Apart from these specific objections with the sensor, which you can read in the corresponding part of the testThe 235 shares the same features with the 230, but with some differences in favour of the 235 thanks to the optical sensor. The market also supports it, as it is the best-selling model with an optical sensor at the moment.
If you want a superior model (like the 630 in the initial example) but with an optical pulse sensor, you have the Forerunner 735XT which is also a very interesting option, although perhaps more focused on triathletes. But this does not mean that those who only run cannot benefit from everything this model has to offer.[table id=97 /]
Best trail running GPS watch
The new route-tracking screen for ascents and descents that was introduced with the Suunto Ambit3 Vertical has totally changed this category. Soon Garmin copied this feature for the Phoenix 3And the truth is, when I run a trail, all the information I need is on this screen: Remaining distance, profile of the route ahead (both uphill and downhill) and the amount of positive meters remaining. With that and what I collect at the refreshment posts I have enough to reach the finish line.
I don't care about everything else, I don't care about the pace I'm going (I may be going up at 15 min/km or going down at 3 min/km, but who cares) or the remaining distance (total, what matters is whether we're going up or down, I prefer 10km flat rather than 2km with an average gradient of 12%), at least during the competition, because during the training sessions both offer all the information you would expect from a watch of this type.
So if you are a trail runner, my recommendation is to choose between the Suunto Ambit3 Vertical or the Garmin Fenix 3. Both offer this display on the trails and during workouts will perform flawlessly. Although the Vertical does a better job of "stinging" you with the constant recording of accumulated vertical meters.
With the Vertical, you have to take into account the battery life. If you are an ultra trail runner, the 10 hours of run time of the Ambit3 Vertical can be a bit short. The Fenix 3 offers more battery life, but you can also take a look at the Ambit3 Peak with twice the run time of the Vertical, although it's a pity that Suunto doesn't include the display with the route profile on this model. But it does have the barometric altimeter, plus a storm warning and sunrise/sunset time.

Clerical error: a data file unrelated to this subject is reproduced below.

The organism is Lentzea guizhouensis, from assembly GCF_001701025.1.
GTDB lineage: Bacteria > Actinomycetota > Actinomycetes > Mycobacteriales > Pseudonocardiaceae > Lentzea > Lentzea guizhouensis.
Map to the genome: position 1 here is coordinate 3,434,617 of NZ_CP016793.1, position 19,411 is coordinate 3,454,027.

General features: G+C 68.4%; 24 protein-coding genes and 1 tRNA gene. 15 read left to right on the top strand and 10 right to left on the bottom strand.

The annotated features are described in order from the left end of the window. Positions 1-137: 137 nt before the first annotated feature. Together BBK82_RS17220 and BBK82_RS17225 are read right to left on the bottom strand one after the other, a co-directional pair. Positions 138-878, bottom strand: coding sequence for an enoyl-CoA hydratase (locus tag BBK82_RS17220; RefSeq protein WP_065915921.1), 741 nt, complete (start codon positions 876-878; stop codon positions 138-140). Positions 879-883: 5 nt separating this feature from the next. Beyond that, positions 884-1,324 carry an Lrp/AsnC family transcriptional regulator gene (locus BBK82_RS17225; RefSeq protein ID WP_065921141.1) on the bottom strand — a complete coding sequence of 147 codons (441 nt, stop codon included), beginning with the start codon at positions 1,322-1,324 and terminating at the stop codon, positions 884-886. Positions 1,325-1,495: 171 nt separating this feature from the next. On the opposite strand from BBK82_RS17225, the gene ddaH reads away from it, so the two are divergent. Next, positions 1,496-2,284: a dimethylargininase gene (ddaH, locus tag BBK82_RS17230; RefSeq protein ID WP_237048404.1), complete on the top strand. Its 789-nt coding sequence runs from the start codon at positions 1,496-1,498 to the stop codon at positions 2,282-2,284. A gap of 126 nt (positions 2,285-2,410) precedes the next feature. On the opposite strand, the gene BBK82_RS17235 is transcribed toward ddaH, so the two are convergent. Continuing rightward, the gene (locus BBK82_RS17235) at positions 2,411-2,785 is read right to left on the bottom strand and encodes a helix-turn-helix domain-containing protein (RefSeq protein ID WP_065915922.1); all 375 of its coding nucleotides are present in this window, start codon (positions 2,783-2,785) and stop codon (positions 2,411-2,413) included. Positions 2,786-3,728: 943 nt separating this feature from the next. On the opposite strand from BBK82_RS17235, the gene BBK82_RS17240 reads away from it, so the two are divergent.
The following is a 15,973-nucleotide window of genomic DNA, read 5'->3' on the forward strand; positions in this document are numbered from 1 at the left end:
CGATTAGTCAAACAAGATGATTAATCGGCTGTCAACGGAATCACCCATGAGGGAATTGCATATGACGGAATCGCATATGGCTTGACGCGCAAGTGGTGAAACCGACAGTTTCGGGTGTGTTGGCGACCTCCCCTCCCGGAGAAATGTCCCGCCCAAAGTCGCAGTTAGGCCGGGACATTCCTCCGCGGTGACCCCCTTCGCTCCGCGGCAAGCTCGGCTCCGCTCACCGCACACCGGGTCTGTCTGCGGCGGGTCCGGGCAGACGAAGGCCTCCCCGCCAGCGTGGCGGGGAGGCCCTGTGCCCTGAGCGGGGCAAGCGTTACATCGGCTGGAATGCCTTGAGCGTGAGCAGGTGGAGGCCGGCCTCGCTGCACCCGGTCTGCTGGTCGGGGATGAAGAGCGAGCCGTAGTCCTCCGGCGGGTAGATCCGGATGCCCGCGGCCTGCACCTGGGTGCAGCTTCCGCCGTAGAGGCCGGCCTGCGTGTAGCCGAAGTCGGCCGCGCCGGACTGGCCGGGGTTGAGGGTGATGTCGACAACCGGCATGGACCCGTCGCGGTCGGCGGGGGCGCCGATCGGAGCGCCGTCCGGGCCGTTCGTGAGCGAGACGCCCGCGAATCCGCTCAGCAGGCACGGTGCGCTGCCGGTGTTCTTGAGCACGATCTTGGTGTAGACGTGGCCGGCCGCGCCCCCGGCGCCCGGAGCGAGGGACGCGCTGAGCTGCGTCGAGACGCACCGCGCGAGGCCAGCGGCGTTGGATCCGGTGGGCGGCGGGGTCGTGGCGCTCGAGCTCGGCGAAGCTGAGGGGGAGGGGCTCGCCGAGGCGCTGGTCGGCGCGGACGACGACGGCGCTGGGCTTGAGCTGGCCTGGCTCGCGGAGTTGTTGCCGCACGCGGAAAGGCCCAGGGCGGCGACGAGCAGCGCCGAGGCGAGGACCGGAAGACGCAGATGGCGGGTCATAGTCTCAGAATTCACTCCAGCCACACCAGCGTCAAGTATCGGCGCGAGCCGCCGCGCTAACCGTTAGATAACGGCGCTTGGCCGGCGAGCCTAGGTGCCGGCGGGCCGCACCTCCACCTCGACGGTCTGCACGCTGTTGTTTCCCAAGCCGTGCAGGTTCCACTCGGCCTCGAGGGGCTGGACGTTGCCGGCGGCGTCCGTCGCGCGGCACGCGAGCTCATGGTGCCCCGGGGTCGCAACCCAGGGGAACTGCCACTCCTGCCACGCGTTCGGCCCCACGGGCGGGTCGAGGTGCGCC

You may miss in this section the new Suunto Spartan UltraWithout any doubt it is a watch that is called to be present in this category. Not in vain the base is impressive, but today it still has quite a lot of work ahead at the software level, because at the moment the training possibilities it offers are very limited. I hope and desire that when the time comes to make the next listing its software will be at the level of the rest of the team, offering at least everything that we can find in the Ambit3 Peak.[table id=98 /]
Best running smartwatch
If you're looking for a smart watch that can run in the right way sporadic (or even not so sporadic) then forget all of the above.
Here are two options, depending on which phone you use. If you have an Android phone the best option is the Polar M600If you are an Apple user, the new Apple Watch series 2 (with GPS) is the one that will give you the best service.
The reason is simple, all the models I've been talking about so far are training watches that have more or less some intelligent function. Even some like the Garmin allow you to install applications or change the watch face.
But both the Polar M600 and the new Apple Watch go further. They are not a sports watch with some smart clocking. They are smart watches with a complete operating system (with all that that entails) that also has GPS reception, optical pulse monitor of acceptable quality (nothing like what other brands like Motorola or Samsung have incorporated so far) and, in the case of Polar, the analysis software itself both in the watch and in the online platform of Polar Flow.
The Apple Watch S2 test For the M600, we will have to wait a little longer, until the arrival of Android Wear 2.0 which will develop its full potential.[table id=96 /]
GPS watch for triathlon or multi sport
A triathlon watch is not only designed for triathlon, its main advantage is that you can create activities that combine several sports in a row. Duathlon, aquathlon or even if you only compete in road races, you will most likely do cross training in other sports.
These watches allow you to switch from one sports profile to another and also support specific swimming metrics, both in the pool and in open water.
Best GPS triathlon watch
Although in your test I objected to the autonomy of the Forerunner 735XT -could be insufficient to finish an Ironman- or the lack of a barometric altimeter, the Garmin Forerunner 735XT is the most complete triathlon watch available right now. And it comes to the market without a prohibitive price.